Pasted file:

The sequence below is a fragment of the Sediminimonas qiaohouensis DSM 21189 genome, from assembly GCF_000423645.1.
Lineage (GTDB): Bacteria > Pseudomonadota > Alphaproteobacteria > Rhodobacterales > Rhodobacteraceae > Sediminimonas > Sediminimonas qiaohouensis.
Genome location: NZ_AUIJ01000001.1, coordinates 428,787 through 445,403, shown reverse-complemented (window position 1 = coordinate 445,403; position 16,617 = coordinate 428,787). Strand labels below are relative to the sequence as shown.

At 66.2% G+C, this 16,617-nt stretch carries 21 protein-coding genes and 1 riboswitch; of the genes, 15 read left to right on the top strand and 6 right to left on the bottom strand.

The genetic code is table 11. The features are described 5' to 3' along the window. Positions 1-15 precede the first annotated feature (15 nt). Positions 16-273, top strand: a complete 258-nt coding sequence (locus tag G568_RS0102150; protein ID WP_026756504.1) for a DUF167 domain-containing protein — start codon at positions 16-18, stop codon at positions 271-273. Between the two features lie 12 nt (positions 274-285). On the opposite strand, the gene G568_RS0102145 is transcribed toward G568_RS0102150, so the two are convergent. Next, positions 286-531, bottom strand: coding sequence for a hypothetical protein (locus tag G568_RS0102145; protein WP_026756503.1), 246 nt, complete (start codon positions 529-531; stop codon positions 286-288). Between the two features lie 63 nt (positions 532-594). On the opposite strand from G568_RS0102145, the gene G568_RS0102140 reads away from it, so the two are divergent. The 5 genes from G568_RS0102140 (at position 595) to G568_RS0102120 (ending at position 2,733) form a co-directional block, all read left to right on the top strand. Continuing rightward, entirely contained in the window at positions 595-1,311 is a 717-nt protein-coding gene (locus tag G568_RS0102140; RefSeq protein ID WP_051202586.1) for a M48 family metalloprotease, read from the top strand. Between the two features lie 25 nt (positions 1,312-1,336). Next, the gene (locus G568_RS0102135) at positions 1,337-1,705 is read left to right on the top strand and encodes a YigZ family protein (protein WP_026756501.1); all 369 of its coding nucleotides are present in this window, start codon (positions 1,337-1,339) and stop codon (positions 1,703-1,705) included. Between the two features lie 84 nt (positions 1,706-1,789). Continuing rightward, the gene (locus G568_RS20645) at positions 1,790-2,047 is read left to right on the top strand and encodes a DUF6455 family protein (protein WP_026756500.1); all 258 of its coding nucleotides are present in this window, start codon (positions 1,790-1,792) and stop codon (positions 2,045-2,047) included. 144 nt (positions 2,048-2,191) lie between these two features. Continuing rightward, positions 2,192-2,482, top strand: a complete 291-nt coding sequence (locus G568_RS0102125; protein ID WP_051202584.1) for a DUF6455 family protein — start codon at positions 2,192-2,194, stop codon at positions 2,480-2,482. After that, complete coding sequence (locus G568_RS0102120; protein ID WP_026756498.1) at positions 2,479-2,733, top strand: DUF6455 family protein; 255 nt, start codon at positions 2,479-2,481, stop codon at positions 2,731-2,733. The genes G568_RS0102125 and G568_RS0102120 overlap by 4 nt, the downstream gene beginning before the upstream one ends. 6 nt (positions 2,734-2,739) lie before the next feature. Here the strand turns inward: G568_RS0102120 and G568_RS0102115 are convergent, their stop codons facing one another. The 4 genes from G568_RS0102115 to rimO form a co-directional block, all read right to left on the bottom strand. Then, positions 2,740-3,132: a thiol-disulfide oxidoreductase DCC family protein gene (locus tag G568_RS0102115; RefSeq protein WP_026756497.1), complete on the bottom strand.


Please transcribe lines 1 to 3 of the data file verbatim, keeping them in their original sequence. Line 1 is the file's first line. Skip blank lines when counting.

The sequence below is a fragment of the Sediminimonas qiaohouensis DSM 21189 genome, from assembly GCF_000423645.1.
Lineage (GTDB): Bacteria > Pseudomonadota > Alphaproteobacteria > Rhodobacterales > Rhodobacteraceae > Sediminimonas > Sediminimonas qiaohouensis.
Genome location: NZ_AUIJ01000001.1, coordinates 428,787 through 445,403, shown reverse-complemented (window position 1 = coordinate 445,403; position 16,617 = coordinate 428,787). Strand labels below are relative to the sequence as shown.